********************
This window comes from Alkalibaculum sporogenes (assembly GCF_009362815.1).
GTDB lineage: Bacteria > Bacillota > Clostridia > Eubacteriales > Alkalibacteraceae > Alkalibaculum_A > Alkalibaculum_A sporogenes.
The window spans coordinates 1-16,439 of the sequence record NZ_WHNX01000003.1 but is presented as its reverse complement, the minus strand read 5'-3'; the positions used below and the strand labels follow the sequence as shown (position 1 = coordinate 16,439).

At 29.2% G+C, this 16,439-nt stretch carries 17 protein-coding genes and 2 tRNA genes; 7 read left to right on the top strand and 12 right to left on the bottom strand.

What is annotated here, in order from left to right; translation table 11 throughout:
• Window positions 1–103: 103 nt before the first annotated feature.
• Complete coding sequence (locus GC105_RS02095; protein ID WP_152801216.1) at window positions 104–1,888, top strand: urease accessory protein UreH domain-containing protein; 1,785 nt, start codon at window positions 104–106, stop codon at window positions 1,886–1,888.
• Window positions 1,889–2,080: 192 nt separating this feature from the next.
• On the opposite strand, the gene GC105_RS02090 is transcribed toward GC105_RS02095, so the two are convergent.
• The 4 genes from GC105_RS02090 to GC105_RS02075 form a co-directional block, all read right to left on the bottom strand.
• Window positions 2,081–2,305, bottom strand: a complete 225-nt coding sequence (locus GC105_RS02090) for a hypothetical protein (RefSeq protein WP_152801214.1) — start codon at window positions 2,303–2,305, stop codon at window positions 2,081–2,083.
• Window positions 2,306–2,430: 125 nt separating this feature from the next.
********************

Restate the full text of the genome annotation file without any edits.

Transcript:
This window comes from Alkalibaculum sporogenes (assembly GCF_009362815.1).
GTDB lineage: Bacteria > Bacillota > Clostridia > Eubacteriales > Alkalibacteraceae > Alkalibaculum_A > Alkalibaculum_A sporogenes.
The window spans coordinates 1-16,439 of the sequence record NZ_WHNX01000003.1 but is presented as its reverse complement, the minus strand read 5'-3'; the positions used below and the strand labels follow the sequence as shown (position 1 = coordinate 16,439).

At 29.2% G+C, this 16,439-nt stretch carries 17 protein-coding genes and 2 tRNA genes; 7 read left to right on the top strand and 12 right to left on the bottom strand.

What is annotated here, in order from left to right; translation table 11 throughout:
• Window positions 1–103: 103 nt before the first annotated feature.
• Complete coding sequence (locus GC105_RS02095; protein ID WP_152801216.1) at window positions 104–1,888, top strand: urease accessory protein UreH domain-containing protein; 1,785 nt, start codon at window positions 104–106, stop codon at window positions 1,886–1,888.
• Window positions 1,889–2,080: 192 nt separating this feature from the next.
• On the opposite strand, the gene GC105_RS02090 is transcribed toward GC105_RS02095, so the two are convergent.
• The 4 genes from GC105_RS02090 to GC105_RS02075 form a co-directional block, all read right to left on the bottom strand.
• Window positions 2,081–2,305, bottom strand: a complete 225-nt coding sequence (locus GC105_RS02090) for a hypothetical protein (RefSeq protein WP_152801214.1) — start codon at window positions 2,303–2,305, stop codon at window positions 2,081–2,083.
• Window positions 2,306–2,430: 125 nt separating this feature from the next.